To make an infusion of comfrey simply dry the herb and crush it into a sealable jar. Pour oil over the comfrey, covering it by about half an inch. Put the lid on the jar, shake, and set in the sun for a few days. The heat of the sun helps the active compounds from the herb seep into the oil while insuring that the temperature does not get hot enough to cause damage to the oil. Once the oil has sat for a few days strain it through cheesecloth into a jar and place in a cool, dark spot. If you want to create a salve simply heat the oil gently on the stove and add beeswax, a little at a time, to the oil. To test the consistency of the salve put a small spoonful of the mixture in the refrigerator or freezer for a minute or so. Keep adding beeswax until the mixture has reached the desired consistency. You can rub either the oil or salve on sprains and bruises to help your body recover more quickly.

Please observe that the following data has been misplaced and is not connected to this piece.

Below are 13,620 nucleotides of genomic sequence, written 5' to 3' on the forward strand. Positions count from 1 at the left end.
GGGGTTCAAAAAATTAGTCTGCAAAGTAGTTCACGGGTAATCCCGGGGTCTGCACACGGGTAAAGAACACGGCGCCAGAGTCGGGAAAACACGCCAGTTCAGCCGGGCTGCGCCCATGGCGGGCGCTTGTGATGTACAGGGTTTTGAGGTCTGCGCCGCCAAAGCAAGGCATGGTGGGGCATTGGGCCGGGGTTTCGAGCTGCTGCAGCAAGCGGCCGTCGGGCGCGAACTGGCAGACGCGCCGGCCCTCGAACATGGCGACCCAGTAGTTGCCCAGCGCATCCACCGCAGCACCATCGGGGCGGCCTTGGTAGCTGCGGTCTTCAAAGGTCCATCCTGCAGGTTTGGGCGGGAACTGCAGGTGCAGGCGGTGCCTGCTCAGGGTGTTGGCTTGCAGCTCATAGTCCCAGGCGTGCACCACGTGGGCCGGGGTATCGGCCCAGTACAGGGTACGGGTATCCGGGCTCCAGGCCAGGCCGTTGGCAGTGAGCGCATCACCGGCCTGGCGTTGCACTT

Plantain

 

Photo from http://www.prairielandherbs.com

Plantain is a very common weed that can be found in most grassy areas. It has compounds that help reduce pain and swelling from insect bites and bee stings. It can also be used in cooking as a spinach substitute and is a good source of vitamins. In the summer, you can easily make a poultice by crushing up the fresh leaves to put on bites. However, in the winter, when fresh plantain is not readily available, a infusion or salve can come in handy. To make an infusion or salve out of plantain just follow the same procedure as was explained for comfrey.

 

***With all of these herbs, make sure you are harvesting them from a safe area. If you are not sure whether or not an area has been sprayed with pesticides or fertilizer, it is best to avoid picking herbs there. In Burlington and other areas with old houses you should also be cautious about using herbs from lawns that have not had the soil tested for lead since lead-based paint can contaminate plants.***